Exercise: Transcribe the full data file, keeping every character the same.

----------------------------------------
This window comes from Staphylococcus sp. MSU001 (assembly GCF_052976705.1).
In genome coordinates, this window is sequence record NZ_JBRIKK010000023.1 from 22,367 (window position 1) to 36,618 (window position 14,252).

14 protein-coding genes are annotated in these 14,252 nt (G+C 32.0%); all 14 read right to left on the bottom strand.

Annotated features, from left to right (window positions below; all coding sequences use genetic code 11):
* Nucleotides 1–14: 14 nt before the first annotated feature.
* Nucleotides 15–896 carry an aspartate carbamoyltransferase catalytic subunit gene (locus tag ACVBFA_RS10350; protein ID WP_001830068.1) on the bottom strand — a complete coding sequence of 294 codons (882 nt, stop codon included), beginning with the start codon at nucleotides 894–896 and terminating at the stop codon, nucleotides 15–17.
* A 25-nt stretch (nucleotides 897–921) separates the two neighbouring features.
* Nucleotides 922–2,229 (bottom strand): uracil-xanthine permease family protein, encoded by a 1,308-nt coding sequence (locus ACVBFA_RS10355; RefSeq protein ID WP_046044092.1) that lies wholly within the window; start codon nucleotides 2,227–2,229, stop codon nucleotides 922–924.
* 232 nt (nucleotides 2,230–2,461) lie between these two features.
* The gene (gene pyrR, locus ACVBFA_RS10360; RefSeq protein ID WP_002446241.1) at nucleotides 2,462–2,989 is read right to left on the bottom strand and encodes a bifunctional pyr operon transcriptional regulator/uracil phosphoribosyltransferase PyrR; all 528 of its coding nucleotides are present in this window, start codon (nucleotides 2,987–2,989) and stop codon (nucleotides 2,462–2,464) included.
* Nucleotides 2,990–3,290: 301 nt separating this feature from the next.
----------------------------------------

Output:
This window comes from Staphylococcus sp. MSU001 (assembly GCF_052976705.1).
In genome coordinates, this window is sequence record NZ_JBRIKK010000023.1 from 22,367 (window position 1) to 36,618 (window position 14,252).

14 protein-coding genes are annotated in these 14,252 nt (G+C 32.0%); all 14 read right to left on the bottom strand.

Annotated features, from left to right (window positions below; all coding sequences use genetic code 11):
* Nucleotides 1–14: 14 nt before the first annotated feature.
* Nucleotides 15–896 carry an aspartate carbamoyltransferase catalytic subunit gene (locus tag ACVBFA_RS10350; protein ID WP_001830068.1) on the bottom strand — a complete coding sequence of 294 codons (882 nt, stop codon included), beginning with the start codon at nucleotides 894–896 and terminating at the stop codon, nucleotides 15–17.
* A 25-nt stretch (nucleotides 897–921) separates the two neighbouring features.
* Nucleotides 922–2,229 (bottom strand): uracil-xanthine permease family protein, encoded by a 1,308-nt coding sequence (locus ACVBFA_RS10355; RefSeq protein ID WP_046044092.1) that lies wholly within the window; start codon nucleotides 2,227–2,229, stop codon nucleotides 922–924.
* 232 nt (nucleotides 2,230–2,461) lie between these two features.
* The gene (gene pyrR, locus ACVBFA_RS10360; RefSeq protein ID WP_002446241.1) at nucleotides 2,462–2,989 is read right to left on the bottom strand and encodes a bifunctional pyr operon transcriptional regulator/uracil phosphoribosyltransferase PyrR; all 528 of its coding nucleotides are present in this window, start codon (nucleotides 2,987–2,989) and stop codon (nucleotides 2,462–2,464) included.
* Nucleotides 2,990–3,290: 301 nt separating this feature from the next.